Is the Internet a threat or a competitor for the traditional travel agent?
I don’t think the web is the travel professionals’ true enemy, nor are the countless websites that are constantly born and that often specialise in business travel, so much as the inadequacy of many travel agents that fail to provide useful and reliable consultancy services. This lack of skills, I think, has brought serious damage to the whole professional category of travel managers, that in Italy is still lacking opportunities to gather and compare notes, as is often the case abroad. Another goal we were aiming for, when we started Travel for business, was contributing to the definition of the knowledge and training tools needed to come to a working definition of the professional field of Travel & Mobility Management. Those who took part in our training course expecting to be taught to use technical tools was actually introduced to the very real world of travel management, specifically from a managerial rather than operative perspective. This was a radical change of route and it paid off, as we are still in touch with our former students and we see them growing in their own business, effectively owning their new professional role.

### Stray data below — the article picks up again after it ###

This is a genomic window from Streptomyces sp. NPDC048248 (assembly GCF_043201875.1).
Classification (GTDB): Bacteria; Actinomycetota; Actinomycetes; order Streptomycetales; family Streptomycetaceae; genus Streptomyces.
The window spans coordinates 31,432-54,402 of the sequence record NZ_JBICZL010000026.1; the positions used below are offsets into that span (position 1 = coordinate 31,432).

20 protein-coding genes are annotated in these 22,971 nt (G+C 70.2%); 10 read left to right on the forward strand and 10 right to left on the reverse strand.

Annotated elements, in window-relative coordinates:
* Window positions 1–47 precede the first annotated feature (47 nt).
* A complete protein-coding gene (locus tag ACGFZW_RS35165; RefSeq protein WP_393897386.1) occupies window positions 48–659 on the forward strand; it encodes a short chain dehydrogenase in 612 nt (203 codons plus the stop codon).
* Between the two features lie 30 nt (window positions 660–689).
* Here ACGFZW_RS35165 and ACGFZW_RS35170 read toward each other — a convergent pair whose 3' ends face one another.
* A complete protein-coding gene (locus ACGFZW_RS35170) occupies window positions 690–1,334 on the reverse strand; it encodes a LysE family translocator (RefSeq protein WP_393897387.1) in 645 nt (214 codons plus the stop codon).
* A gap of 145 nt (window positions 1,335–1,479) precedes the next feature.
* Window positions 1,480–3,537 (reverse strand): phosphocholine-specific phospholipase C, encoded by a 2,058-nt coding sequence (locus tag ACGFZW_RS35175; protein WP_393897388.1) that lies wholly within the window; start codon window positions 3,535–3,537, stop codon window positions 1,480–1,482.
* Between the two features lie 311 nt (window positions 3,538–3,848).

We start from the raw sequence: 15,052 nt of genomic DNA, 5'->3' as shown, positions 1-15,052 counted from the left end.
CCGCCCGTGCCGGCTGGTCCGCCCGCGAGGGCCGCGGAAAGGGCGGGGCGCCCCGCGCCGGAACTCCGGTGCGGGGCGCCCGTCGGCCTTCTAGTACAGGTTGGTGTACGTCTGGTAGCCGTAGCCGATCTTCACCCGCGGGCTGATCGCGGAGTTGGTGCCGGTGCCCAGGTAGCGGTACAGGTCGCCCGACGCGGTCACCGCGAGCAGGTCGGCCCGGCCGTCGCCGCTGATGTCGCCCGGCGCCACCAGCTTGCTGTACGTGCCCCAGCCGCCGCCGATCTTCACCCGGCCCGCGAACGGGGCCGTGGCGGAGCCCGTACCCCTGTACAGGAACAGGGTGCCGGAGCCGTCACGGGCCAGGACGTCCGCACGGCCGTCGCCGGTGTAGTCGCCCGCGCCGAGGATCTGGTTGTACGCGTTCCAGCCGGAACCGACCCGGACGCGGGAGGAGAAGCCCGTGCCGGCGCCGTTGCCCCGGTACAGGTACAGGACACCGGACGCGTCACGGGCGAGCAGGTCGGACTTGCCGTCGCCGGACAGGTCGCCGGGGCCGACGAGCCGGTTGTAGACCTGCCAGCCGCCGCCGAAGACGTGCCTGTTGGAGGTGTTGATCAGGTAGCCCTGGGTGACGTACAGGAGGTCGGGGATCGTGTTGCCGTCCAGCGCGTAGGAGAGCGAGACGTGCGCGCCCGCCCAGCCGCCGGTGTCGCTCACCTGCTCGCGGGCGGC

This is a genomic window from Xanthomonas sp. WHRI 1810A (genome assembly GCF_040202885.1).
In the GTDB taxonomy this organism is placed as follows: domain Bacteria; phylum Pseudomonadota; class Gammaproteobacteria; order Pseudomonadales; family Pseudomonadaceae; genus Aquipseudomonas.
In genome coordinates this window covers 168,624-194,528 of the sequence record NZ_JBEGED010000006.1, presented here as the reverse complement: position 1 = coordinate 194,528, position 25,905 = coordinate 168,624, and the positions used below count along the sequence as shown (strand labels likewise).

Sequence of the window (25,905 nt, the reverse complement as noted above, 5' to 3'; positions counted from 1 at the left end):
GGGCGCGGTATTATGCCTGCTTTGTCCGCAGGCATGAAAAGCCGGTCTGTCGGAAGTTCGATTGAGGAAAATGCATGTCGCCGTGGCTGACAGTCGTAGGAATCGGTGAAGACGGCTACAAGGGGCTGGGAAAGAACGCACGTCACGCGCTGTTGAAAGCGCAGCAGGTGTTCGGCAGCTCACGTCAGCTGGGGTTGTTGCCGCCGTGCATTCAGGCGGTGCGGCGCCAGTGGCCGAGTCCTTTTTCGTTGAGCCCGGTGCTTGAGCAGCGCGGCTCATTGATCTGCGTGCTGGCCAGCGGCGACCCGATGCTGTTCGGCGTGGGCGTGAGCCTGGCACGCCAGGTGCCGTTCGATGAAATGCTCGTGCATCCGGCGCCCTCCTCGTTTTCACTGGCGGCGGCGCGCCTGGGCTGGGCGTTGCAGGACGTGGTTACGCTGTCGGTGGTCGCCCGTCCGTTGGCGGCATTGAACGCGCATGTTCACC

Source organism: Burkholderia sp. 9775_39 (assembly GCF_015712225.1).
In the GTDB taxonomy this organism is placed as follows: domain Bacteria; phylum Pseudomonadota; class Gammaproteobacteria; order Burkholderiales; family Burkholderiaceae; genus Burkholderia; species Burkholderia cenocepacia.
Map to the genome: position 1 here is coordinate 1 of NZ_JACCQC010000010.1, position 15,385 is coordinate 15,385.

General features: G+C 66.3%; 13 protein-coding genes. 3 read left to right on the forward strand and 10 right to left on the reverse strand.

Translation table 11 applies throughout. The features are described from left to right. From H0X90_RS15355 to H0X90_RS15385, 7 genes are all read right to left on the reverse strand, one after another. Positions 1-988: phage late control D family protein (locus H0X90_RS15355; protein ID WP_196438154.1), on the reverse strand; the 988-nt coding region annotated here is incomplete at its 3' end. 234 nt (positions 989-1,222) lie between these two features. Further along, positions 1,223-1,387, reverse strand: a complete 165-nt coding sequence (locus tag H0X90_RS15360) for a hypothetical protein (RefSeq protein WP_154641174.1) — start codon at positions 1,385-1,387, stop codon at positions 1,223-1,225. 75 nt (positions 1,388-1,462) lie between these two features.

What are the main challenges that business travel operators will have to face in the immediate future? And what are the most interesting opportunities?
In the near future, Travel Managers will be expecting a level interaction that will inevitably leave the untrained consultants behind, as they fail to keep up with the evolution of their own companies. This could be an opportunity to rid the field of those who lack the needed skills to face up to the job’s tasks. In turn, this will make room to new, eager and competent professionals that will be able to make the best use of both online tools and their own unique skills.